Display Engineering Leads the Way for $100 Laptop Design
by Mary Lou Jepsen
Early in 2005, I helped found One Laptop per Child (OLPC) with Nicholas Negroponte, founder and chairman emeritus of the MIT Media Laboratory and became the first OLPC employee. The effort emerged as a way to capture the endless momentum of Moore's Law – which holds that the number of transistors on an integrated circuit for minimum component cost doubles every 24 months – and create a laptop for those far on the other side of the digital divide; namely, the poor children of the world and their families. In fact, the vast majority of the world lives without so many of the things we consider essential, not least of which is access to information. In 2007, we intend to launch 5–10 million laptops in Brazil, Argentina, Libya, Nigeria, and Thailand. The children themselves will own these laptops, which will be given to them by the respective national Ministries of Education – the computers will last for 5 years and are cheaper than the cost of 5 years worth of textbooks in the average developing country.
Why would a display engineer such as myself devise the architecture of a laptop? Because the display is the most expensive and power-hungry component of a conventional laptop, at an average cost of more than $100 per display – it is a true barrier to the $100 laptop. Because it consumes 7 W of power on average, it makes human-powered battery recharging infeasible. One-half of the world's children live with little or no access to electricity, making the issue of power consumption critical to the development of the $100 laptop.
In fact, the display is the current bottleneck in portable consumer electronics: it is expensive, low in resolution, hard to read, fragile, and power hungry. I believe that is why the hardware-design decisions for consumer-electronics products need to be made by display engineers.
I ended up designing the laptop from the display backwards. We added self-refresh to the display-timing controller chip, giving the software the option to turn the CPU off the vast majority of time. In typical use scenarios, 80% of the time the laptop is on, the CPU's primary functions are to refresh the display and keep the WiFi on; the machine itself is idling. The WiFi chip in our machine has a tiny ARM core in it, so it functions without the CPU. We can turn off – or wake up – the CPU in about 10 msec. With RedHat, we re-wrote the low-level OS and high-level application to take advantage of rapid CPU sleep and wake. The CPU at full bore runs at 4 W – this time-averages to less than 1 W in our typical-use scenario; by comparison, my laptop runs at 25–45 W; the CPU alone accounts for ~15 W.
The display itself is 7.5 in. on the diagonal with 1200 x 900 pixels, which is 200 pixels per inch (ppi) – higher resolution than more than 95% of the laptops that ship today. The display offers a sunlight-readable mode in black and white with e-paper-like quality. When the backlight is turned on, the display becomes color with comparable resolution. This is because of the pixel layout and composition: Each pixel has luminance and limited chrominance information. By having a color arranged in diagonal stripes, we are able to achieve approximately XGA resolution in color. The power consumption of the display is about 100 mW with the backlight off; this is about 2% of the average laptop display power consumption. With the backlight on, the power consumption rises to about 1 W, or 14% of the average power consumption of a laptop display. All this costs one-third of an average laptop display. In addition, in a very rare achievement for a new display technology, these displays leverage the exact mature manufacturing infrastructure of LCD fabs, so that it is fully manufacturable at multi-million units per month by early 2007.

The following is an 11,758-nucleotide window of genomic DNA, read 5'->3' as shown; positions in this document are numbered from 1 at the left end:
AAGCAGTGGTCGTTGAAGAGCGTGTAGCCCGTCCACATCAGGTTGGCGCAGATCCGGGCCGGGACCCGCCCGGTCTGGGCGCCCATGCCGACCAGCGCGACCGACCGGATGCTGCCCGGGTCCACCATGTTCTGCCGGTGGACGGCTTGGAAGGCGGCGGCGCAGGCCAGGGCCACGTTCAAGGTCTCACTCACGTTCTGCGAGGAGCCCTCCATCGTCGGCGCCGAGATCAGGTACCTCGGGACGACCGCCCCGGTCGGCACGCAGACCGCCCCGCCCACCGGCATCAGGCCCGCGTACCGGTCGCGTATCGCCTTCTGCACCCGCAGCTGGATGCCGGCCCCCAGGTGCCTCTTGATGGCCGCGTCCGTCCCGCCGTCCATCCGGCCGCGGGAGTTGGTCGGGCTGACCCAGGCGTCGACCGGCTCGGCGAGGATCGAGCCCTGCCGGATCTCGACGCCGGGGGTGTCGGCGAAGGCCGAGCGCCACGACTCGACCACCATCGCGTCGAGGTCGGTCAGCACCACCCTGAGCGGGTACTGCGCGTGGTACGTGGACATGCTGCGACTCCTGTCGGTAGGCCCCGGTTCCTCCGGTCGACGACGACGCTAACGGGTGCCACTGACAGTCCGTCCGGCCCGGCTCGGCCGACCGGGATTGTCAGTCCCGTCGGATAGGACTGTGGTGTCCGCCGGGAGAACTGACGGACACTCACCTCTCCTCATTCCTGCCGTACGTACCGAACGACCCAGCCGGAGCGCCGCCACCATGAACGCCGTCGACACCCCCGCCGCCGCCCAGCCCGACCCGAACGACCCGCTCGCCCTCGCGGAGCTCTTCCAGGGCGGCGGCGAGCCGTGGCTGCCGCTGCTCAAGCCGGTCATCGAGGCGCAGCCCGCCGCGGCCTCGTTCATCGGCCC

The Chief Strategy Officer at Advanced Micro Devices, Billy Edwards, describes the design of our $100 laptop as the first fundamental revisit of personal-computer architecture since IBM launched the PC in 1981. We have not created a cost-reduced version of today's laptop; we have created an entirely new approach to the idea of a laptop. Here are some things we have in our laptop that you would want in yours:
• Instant on.
• Flash memory instead of a moving hard disk.
• Display self-refresh (while CPU is asleep).
• CPU fast-sleep and fast wake-up (~10 msec).
• Massive mesh networking via WiFi.
• Three-to-four times the range of typi-cal laptop WiFi antennae (up to about 1 km).
• At 2 W, one-tenth the power consump-tion of a typical laptop.
• Human-power input for battery recharge.
• Tolerance of multiple power-chargingsources such as car batteries.
• E-book mode, in a form factor a child can take to bed and curl up with a good read.
Of course, many of our decisions had to take into account the rugged environments in which the machines will be used – they can be dropped, and they seal when closed to resist water and dust incursion. We are working on making the design increasingly eco-friendly. We have also been developing a new battery chemistry that extends NiMH battery lifetime from today's typical 500–2000 charge/ recharge cycles.
Despite disbelief last year that the $100 laptop was even possible, individuals and corporations would attend our meetings. Both we, and they, learned at every meeting. We persevered, and we have gotten the world to help. The children of the world are going to go online with our machines. They are our future, our most valuable resource. This is real; it's happening now. By all means, join us. •
Mary Lou Jepsen is Chief Technology Officer at One Laptop per Child, P.O. Box 425087, Cambridge, MA 02142; e-mail: mlj@laptop. org.